One of problems China has with the Dalai Lama and his exile followers is the Foreign Factor. Dalai Lama and followers are basically living on the handouts from West. Dalai Lama himself used to be paid by the CIA, making him a CIA agent. Without the West support, Dalai Lama and his exile people can’t even survive.

    Dalai Lama’s reliance on the West is very problematic to China. How could China negotiate with some one who used to be a CIA agent and even today still lives on the largess from the West? What exactly is Dalai Lama’s allegiance?

    How could Dalai Lama be trusted if he says he wants to be part of China and then the next day goes to Washington or London seeking foreign backing?

    The problem is that Dalai Lama can not afford not rely on the West. Dalai Lama and his exile followers owe their living to the West. Dalai Lama is relevant only because the West makes him so. Dalia Lama is just a proxy in West’s anti-China war, anytime the West wants to smear and blackmail China they can just prop up and push out this smiling Dalai Lama – never mind he is actually a theocrat and the head of a slavery regime.

  • kid lee

    i am Han chinese and right now i am at America since last two year.when i was in China our school tought us that dalai lama is slave holder and he used to take off women skin.at that time i was not intreasted on that.when i reached at west i leared that all people in world his smile and his presence.so i start to read his biography and lots of his book.finaly i found him amzing.i felt that we chinese losing something…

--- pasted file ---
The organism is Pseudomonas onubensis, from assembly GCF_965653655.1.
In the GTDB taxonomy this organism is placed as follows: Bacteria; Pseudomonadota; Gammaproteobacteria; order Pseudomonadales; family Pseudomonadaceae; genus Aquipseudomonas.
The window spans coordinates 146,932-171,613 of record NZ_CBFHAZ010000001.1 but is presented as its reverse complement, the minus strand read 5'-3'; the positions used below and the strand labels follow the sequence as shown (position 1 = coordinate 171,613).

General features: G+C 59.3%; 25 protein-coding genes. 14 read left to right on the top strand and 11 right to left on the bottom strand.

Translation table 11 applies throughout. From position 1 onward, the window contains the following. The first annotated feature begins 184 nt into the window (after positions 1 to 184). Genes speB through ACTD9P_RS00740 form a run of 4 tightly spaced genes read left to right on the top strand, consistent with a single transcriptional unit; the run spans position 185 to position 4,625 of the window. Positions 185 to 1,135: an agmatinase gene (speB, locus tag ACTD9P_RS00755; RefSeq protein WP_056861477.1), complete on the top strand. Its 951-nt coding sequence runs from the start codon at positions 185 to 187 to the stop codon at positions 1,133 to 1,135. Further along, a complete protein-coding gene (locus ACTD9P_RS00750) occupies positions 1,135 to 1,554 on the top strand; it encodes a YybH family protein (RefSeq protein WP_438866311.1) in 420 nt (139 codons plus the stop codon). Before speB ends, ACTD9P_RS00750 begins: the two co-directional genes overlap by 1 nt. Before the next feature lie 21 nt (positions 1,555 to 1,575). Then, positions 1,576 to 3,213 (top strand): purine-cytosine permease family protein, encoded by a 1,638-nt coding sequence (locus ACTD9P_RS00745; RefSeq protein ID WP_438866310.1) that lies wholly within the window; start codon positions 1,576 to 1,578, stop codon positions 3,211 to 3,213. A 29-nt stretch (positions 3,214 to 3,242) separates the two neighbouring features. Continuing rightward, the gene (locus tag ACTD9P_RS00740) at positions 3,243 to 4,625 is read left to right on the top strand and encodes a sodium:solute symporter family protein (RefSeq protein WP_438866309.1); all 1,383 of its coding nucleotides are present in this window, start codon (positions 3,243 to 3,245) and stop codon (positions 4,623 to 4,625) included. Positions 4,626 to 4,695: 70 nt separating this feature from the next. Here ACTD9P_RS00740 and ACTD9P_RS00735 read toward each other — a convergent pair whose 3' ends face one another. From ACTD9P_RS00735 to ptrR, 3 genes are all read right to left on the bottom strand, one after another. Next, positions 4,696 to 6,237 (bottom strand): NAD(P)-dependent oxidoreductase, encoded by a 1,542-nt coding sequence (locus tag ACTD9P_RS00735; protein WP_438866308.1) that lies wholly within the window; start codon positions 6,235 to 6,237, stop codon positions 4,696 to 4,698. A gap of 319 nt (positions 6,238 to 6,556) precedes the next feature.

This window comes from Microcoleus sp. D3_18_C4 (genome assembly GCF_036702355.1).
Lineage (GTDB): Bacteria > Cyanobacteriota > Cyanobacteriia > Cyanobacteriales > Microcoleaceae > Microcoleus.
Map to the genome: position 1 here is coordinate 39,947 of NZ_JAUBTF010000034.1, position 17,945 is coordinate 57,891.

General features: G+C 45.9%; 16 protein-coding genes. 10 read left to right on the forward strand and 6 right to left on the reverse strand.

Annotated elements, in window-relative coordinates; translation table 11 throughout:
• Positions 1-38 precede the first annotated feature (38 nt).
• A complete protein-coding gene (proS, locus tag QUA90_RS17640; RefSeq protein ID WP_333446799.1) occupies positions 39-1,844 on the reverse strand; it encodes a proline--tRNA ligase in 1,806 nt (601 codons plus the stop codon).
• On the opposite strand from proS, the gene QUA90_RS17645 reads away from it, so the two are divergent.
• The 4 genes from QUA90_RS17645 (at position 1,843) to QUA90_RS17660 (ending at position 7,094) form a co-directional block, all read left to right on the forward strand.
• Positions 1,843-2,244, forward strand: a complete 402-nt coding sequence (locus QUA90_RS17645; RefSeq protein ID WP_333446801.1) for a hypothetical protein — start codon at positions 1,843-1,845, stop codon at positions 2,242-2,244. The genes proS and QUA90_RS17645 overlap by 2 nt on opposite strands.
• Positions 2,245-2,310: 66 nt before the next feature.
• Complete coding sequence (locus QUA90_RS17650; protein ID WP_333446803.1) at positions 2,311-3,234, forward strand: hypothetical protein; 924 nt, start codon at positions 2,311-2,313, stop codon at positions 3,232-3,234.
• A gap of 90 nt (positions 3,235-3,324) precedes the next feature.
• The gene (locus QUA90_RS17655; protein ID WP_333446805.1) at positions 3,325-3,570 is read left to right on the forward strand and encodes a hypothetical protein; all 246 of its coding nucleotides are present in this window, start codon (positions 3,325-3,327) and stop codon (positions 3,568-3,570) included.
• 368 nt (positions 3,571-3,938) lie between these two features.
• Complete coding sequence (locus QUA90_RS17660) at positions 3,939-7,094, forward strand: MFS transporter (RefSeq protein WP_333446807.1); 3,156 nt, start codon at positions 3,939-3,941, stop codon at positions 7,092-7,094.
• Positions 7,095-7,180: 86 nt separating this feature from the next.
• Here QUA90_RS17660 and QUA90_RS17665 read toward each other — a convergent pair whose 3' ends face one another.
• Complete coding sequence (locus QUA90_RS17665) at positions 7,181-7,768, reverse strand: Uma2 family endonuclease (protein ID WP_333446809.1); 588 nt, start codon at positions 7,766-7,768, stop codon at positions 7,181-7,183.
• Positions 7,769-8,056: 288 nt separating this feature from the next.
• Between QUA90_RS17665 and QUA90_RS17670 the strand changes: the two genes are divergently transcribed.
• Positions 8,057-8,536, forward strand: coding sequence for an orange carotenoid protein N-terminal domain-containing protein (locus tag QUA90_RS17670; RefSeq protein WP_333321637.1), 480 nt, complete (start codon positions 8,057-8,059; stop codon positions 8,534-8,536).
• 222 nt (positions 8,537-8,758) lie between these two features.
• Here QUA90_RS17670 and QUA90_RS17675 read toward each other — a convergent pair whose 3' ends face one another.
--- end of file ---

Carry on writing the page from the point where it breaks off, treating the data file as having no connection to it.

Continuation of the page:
• Lee

    What a rubbish the Thomas talks about. He just likes the White rulers of South Africa who claim that most the police during the apartheid regime were Blacks. As for Ellian Zhang, don’t you know that people China do not have the right to go and live anywhere they like?

    Tibet was an independent country that was conquered and colonized by China. The Tibetans have to right to fight for their freedom.

    As for America and Western conspiracy mongers, I guess you believe that protest by poor people in Longna in Gansu is also CIA plot.


  • sou joh

    tibetan in Tibet are not happy with our Gov.i think our gov. not treating them properly.but i love china and pride being chinese.95% in chinese in china are blaming west.may be west is afraid of our china economy superpower.

  • Thomas